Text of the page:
Today is when we commemorate Christ’s death and Sunday, his resurrection. Jesus was ready but the anguish at Gethsemane shows that readiness does not mean ease. Although Jesus was always ready to do the will of the Father, he struggled to face the prospect of taking on the infinite penalty of bearing our sin. This penalty is the totality of the ugly and tragic miseries that humankind had ever and will ever impose on God, every human, and God’s creation. It all started with the disobedience with the fruit in Eden, the defensiveness in the confrontation with God’s presence, and the murder of Abel. It continues to this day and onto the future, until God comes to “bring unity to all things in heaven and on earth under Christ” (Ephesians 1:10).
The Resurrection was the Turning Point in human history. I’d say there had been multiple biblical turning points: the Flood, the Exodus, the birth of Israel as an earthly kingdom under Saul, and the Exile. The Resurrection, however, is the ultimate U-turn for humankind ordained by God. I wished I could be a scholar of biblical and human history and sociology to study the trend of compassion and see if the world as a whole made a U-turn at the time of the birth of Christianity, immediately following the Resurrection. Can we develop a “misery index” and its opposite, a “mercy index” and measure them by the century? These indexes may show that the birth of Christianity marks a turning point for the better, notwithstanding the ongoing horrors of war and other tragedies.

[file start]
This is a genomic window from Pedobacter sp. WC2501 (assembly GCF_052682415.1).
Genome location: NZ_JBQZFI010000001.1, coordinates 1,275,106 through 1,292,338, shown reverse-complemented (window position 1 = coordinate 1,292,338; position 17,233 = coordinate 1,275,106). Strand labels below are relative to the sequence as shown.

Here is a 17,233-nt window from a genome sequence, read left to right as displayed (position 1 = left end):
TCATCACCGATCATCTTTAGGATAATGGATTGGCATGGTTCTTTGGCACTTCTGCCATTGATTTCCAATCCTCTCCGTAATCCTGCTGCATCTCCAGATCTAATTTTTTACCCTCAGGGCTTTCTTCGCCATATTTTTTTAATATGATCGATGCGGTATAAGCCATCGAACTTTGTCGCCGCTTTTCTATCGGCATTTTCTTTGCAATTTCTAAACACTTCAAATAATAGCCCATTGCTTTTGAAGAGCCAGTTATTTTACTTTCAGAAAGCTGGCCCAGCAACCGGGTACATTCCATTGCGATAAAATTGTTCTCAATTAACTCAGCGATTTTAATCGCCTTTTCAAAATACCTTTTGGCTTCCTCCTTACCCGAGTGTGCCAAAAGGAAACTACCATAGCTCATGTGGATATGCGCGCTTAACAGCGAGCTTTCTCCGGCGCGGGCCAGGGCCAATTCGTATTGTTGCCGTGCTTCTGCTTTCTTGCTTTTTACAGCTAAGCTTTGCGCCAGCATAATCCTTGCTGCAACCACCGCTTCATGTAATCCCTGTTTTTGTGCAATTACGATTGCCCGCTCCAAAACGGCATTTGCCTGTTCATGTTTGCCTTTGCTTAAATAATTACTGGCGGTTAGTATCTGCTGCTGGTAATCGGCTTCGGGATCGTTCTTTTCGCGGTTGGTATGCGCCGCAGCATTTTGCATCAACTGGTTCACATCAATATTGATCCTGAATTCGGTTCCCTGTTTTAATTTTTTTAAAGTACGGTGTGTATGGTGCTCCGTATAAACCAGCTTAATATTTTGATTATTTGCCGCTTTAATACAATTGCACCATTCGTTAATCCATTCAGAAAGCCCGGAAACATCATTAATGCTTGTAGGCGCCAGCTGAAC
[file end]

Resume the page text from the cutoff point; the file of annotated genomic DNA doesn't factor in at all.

The birth of Christianity may have marked the start of a compassion-based social trend that started with 120 Christ followers in Jerusalem and proceeded to spread like wildfire around the Mediterranean and on to the rest of the world. Church history has been far from perfect and some have claimed that more humans have been murdered in the name of Jesus Christ than any other name. However, it’d be interesting to see that, on the balance, whether the birth of the Body of Christ started a growing trend of compassion and love in human history.